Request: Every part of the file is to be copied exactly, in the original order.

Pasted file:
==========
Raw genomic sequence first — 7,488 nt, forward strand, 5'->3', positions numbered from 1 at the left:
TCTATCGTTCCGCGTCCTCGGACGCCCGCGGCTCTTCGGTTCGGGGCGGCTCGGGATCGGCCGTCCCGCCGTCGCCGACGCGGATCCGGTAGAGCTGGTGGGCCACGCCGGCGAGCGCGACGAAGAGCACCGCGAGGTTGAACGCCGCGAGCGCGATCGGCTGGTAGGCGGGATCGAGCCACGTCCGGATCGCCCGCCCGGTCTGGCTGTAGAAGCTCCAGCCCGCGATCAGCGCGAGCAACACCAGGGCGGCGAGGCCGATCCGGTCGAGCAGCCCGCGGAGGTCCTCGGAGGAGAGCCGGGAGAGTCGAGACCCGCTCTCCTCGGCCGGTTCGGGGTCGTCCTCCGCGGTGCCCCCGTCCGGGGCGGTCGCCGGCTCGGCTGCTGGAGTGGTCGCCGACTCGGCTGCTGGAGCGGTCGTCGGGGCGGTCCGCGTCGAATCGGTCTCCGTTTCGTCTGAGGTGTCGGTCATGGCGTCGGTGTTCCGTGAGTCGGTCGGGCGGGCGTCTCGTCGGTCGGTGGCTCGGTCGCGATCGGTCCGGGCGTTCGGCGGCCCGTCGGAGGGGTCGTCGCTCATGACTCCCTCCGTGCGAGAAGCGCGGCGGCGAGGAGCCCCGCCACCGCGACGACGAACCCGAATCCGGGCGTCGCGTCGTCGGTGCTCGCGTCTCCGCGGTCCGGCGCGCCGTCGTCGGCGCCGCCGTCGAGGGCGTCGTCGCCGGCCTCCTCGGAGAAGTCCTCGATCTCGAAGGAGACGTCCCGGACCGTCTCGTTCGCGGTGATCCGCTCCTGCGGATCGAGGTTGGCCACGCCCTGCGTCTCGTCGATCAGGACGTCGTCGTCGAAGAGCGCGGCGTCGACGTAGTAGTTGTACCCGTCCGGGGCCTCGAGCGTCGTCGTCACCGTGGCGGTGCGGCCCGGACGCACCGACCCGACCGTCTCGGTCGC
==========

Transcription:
Raw genomic sequence first — 7,488 nt, forward strand, 5'->3', positions numbered from 1 at the left:
TCTATCGTTCCGCGTCCTCGGACGCCCGCGGCTCTTCGGTTCGGGGCGGCTCGGGATCGGCCGTCCCGCCGTCGCCGACGCGGATCCGGTAGAGCTGGTGGGCCACGCCGGCGAGCGCGACGAAGAGCACCGCGAGGTTGAACGCCGCGAGCGCGATCGGCTGGTAGGCGGGATCGAGCCACGTCCGGATCGCCCGCCCGGTCTGGCTGTAGAAGCTCCAGCCCGCGATCAGCGCGAGCAACACCAGGGCGGCGAGGCCGATCCGGTCGAGCAGCCCGCGGAGGTCCTCGGAGGAGAGCCGGGAGAGTCGAGACCCGCTCTCCTCGGCCGGTTCGGGGTCGTCCTCCGCGGTGCCCCCGTCCGGGGCGGTCGCCGGCTCGGCTGCTGGAGTGGTCGCCGACTCGGCTGCTGGAGCGGTCGTCGGGGCGGTCCGCGTCGAATCGGTCTCCGTTTCGTCTGAGGTGTCGGTCATGGCGTCGGTGTTCCGTGAGTCGGTCGGGCGGGCGTCTCGTCGGTCGGTGGCTCGGTCGCGATCGGTCCGGGCGTTCGGCGGCCCGTCGGAGGGGTCGTCGCTCATGACTCCCTCCGTGCGAGAAGCGCGGCGGCGAGGAGCCCCGCCACCGCGACGACGAACCCGAATCCGGGCGTCGCGTCGTCGGTGCTCGCGTCTCCGCGGTCCGGCGCGCCGTCGTCGGCGCCGCCGTCGAGGGCGTCGTCGCCGGCCTCCTCGGAGAAGTCCTCGATCTCGAAGGAGACGTCCCGGACCGTCTCGTTCGCGGTGATCCGCTCCTGCGGATCGAGGTTGGCCACGCCCTGCGTCTCGTCGATCAGGACGTCGTCGTCGAAGAGCGCGGCGTCGACGTAGTAGTTGTACCCGTCCGGGGCCTCGAGCGTCGTCGTCACCGTGGCGGTGCGGCCCGGACGCACCGACCCGACCGTCTCGGTCGC